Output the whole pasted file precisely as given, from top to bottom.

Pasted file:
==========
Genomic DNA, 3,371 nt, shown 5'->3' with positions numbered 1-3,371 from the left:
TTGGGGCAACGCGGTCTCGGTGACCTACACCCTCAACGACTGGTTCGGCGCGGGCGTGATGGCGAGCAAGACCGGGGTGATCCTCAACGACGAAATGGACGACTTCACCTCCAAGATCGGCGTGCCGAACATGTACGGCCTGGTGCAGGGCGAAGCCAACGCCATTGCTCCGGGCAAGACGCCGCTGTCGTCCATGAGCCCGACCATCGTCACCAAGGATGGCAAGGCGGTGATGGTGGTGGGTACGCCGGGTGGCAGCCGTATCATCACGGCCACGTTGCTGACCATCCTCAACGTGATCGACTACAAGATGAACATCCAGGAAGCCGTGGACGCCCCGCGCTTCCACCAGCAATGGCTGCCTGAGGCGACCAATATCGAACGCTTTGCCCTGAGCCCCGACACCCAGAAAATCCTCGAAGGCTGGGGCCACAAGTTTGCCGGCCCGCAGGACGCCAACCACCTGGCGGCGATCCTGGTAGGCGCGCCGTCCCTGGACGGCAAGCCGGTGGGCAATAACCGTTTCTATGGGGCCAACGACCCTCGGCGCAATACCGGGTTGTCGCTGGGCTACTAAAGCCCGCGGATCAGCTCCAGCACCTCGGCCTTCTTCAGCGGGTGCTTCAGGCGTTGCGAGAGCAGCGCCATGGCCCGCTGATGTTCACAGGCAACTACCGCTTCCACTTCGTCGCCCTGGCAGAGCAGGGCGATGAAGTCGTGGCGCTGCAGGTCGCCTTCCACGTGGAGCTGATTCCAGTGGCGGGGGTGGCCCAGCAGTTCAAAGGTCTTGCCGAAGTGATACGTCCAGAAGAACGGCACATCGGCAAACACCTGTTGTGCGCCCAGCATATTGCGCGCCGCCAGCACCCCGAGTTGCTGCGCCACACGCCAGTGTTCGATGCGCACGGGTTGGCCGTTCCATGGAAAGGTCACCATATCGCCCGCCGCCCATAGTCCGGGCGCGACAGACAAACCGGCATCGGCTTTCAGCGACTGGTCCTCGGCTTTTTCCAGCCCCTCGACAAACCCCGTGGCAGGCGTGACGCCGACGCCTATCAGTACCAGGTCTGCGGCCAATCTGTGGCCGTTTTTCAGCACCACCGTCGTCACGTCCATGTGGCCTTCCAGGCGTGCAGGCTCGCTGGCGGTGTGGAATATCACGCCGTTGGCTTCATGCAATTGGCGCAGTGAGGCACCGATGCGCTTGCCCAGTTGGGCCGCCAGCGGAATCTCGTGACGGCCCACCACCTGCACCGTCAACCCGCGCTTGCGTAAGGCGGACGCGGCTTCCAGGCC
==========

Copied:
Genomic DNA, 3,371 nt, shown 5'->3' with positions numbered 1-3,371 from the left:
TTGGGGCAACGCGGTCTCGGTGACCTACACCCTCAACGACTGGTTCGGCGCGGGCGTGATGGCGAGCAAGACCGGGGTGATCCTCAACGACGAAATGGACGACTTCACCTCCAAGATCGGCGTGCCGAACATGTACGGCCTGGTGCAGGGCGAAGCCAACGCCATTGCTCCGGGCAAGACGCCGCTGTCGTCCATGAGCCCGACCATCGTCACCAAGGATGGCAAGGCGGTGATGGTGGTGGGTACGCCGGGTGGCAGCCGTATCATCACGGCCACGTTGCTGACCATCCTCAACGTGATCGACTACAAGATGAACATCCAGGAAGCCGTGGACGCCCCGCGCTTCCACCAGCAATGGCTGCCTGAGGCGACCAATATCGAACGCTTTGCCCTGAGCCCCGACACCCAGAAAATCCTCGAAGGCTGGGGCCACAAGTTTGCCGGCCCGCAGGACGCCAACCACCTGGCGGCGATCCTGGTAGGCGCGCCGTCCCTGGACGGCAAGCCGGTGGGCAATAACCGTTTCTATGGGGCCAACGACCCTCGGCGCAATACCGGGTTGTCGCTGGGCTACTAAAGCCCGCGGATCAGCTCCAGCACCTCGGCCTTCTTCAGCGGGTGCTTCAGGCGTTGCGAGAGCAGCGCCATGGCCCGCTGATGTTCACAGGCAACTACCGCTTCCACTTCGTCGCCCTGGCAGAGCAGGGCGATGAAGTCGTGGCGCTGCAGGTCGCCTTCCACGTGGAGCTGATTCCAGTGGCGGGGGTGGCCCAGCAGTTCAAAGGTCTTGCCGAAGTGATACGTCCAGAAGAACGGCACATCGGCAAACACCTGTTGTGCGCCCAGCATATTGCGCGCCGCCAGCACCCCGAGTTGCTGCGCCACACGCCAGTGTTCGATGCGCACGGGTTGGCCGTTCCATGGAAAGGTCACCATATCGCCCGCCGCCCATAGTCCGGGCGCGACAGACAAACCGGCATCGGCTTTCAGCGACTGGTCCTCGGCTTTTTCCAGCCCCTCGACAAACCCCGTGGCAGGCGTGACGCCGACGCCTATCAGTACCAGGTCTGCGGCCAATCTGTGGCCGTTTTTCAGCACCACCGTCGTCACGTCCATGTGGCCTTCCAGGCGTGCAGGCTCGCTGGCGGTGTGGAATATCACGCCGTTGGCTTCATGCAATTGGCGCAGTGAGGCACCGATGCGCTTGCCCAGTTGGGCCGCCAGCGGAATCTCGTGACGGCCCACCACCTGCACCGTCAACCCGCGCTTGCGTAAGGCGGACGCGGCTTCCAGGCC